Writing on the Wall

I suppose you think I do this all the time,
the rest of the graffiti really isn’t mine.
The corona virus has me out of my mind
bored, and the best thing I could find
on my way out for my daily walk
was this stubby piece of chalk.
I considered hopscotch but there’s no
pavement here, just grass verges. So,
I headed for a wall that’d been enhanced.
Spray-painted tags and images danced
before my eyes, colourful temptation,
unexpected poetic motivation.
I know that my poem won’t last long in rain,
but with more weeks of lockdown I can always try again.

Kim M. Russell, 2nd April 2020

33+ Beautiful Examples of Graffiti Artworks for Inspiration ...
Image found on Pinterest

My response to Imaginary Garden with Real Toads NaPoWriMo Day 2 Play it Again in April 2020: Taking it to the Streets

Today’s Play it Again prompt is from April 2, 2014, when Susie asked us to write street poems. She asked us what we would like to leave on the concrete, the wall, a light post, a picnic table… She suggested a bit of wisdom, hope, encouragement, or something to bring a smile. When I started my poem, I didn’t know where it would take me and, when I read it, I realised it was almost a cross between a rap and a sonnet! It’s a first draft, so it could go either way.

 I’m merging this prompt with Kerry’s Skylover Wordlist, sourced from Dylan Thomas’s poetry collection Deaths and Entrances, from which the second word is ‘you’.

Also linking to dVerse Poets Pub Open Link Night.

69 thoughts on “Writing on the Wall

  1. This is an outstanding poem, Kim 💘💘 It speaks to me of courage mingled with sorrow reaching out in the form of poetry.. of “Spray-painted tags and images” despite the onslaught of rain. 🙂

    Liked by 1 person

  2. It’s cool that you, and others are surfing other poetry sites, and staying so busy. Haiku & quotes find their way onto walls, so why not full blown poems: a wonderful rhyme time and poetic concoction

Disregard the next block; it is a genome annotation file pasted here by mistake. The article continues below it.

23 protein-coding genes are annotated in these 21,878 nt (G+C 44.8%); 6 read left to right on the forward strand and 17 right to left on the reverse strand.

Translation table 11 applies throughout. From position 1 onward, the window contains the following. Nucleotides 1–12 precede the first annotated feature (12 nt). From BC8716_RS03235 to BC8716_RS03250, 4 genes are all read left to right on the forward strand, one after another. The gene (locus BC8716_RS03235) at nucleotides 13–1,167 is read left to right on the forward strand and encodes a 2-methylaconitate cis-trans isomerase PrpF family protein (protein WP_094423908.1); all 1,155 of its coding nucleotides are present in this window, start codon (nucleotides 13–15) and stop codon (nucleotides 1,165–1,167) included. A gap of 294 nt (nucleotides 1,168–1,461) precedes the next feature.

Liked by 1 person

  3. I imagine that’s why a lot of grafitti artists do what they do. Young people’s voices will be heard one way or another. Good poem and great idea for anytime!


  4. We did both of make use of the sidewalk chalk bit.
    Yours? When ya gotta go you gotta go like, when you have to write a poem you have to write your poem. Everyone carries a pocket phone with a camera so use yours and snap a picture, poem graffiti for posterity. Let it rain

    Liked by 1 person

  5. Oh yes, Kim! A very apt write for this crazy chaotic and frightening time! How we loved the street art when we did our Latin America cruises and started in Valparaiso, Chile for 5 days before we boarded our cruise ship in Santiago. What an amazing place with street art galore. And those were the days of “safe cruising” and safe travel. What a different world it is now. Yep….chalk art or chalk words of encouragement are turning up on sidewalks all over. Kids and adults communicating with others in this way. The rain may wash away the chalk, but not the feelings we are all having…trying to hang together while not.
    Stay healthy!

    Liked by 1 person

  6. I like the idea of being able to chalk something on and up to an experience, to colour/paint something, write a poem, a small piece, even if it’s only temporary …. as the rains will wash it away. The juxtaposition of a more permanent image with an “added commentary” is fascinating …. it makes the viewing of the original more interactive …. and besides, sometimes, this type of idea, just needs must out itself … the permission to colour outside of the lines of something more traditional, like hopscotch. The “wild side” – the expansion in a burst of energy … sometimes, it’s just what the universal doctor orders. (Even if only as an idea in a poem.) And I read in your comments that you have a cunning idea to write on the shed, because it looks so miserable …. HAH! LOVE that! It’s brilliant!

    Liked by 1 person

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